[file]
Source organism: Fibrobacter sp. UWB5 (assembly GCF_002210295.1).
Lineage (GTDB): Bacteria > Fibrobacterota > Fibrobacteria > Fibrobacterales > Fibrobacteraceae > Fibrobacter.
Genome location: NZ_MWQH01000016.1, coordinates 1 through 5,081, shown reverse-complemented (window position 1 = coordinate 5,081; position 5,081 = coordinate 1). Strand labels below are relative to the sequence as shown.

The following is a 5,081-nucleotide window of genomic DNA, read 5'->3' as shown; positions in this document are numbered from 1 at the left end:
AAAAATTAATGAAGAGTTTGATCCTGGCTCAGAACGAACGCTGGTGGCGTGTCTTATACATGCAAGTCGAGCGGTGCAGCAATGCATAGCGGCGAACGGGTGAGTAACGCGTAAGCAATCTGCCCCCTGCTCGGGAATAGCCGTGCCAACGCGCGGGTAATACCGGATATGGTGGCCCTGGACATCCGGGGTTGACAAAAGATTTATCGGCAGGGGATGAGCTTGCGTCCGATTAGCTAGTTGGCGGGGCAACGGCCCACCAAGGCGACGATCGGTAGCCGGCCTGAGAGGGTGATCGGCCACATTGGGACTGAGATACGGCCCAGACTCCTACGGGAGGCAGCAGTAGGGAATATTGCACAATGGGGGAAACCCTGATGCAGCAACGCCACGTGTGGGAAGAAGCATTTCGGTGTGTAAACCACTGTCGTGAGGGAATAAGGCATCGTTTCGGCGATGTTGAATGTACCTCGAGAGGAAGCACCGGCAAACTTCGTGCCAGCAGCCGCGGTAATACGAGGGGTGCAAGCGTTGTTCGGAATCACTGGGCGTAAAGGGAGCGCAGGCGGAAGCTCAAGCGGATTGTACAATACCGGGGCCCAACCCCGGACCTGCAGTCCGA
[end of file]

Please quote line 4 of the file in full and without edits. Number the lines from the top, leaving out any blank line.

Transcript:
The following is a 5,081-nucleotide window of genomic DNA, read 5'->3' as shown; positions in this document are numbered from 1 at the left end: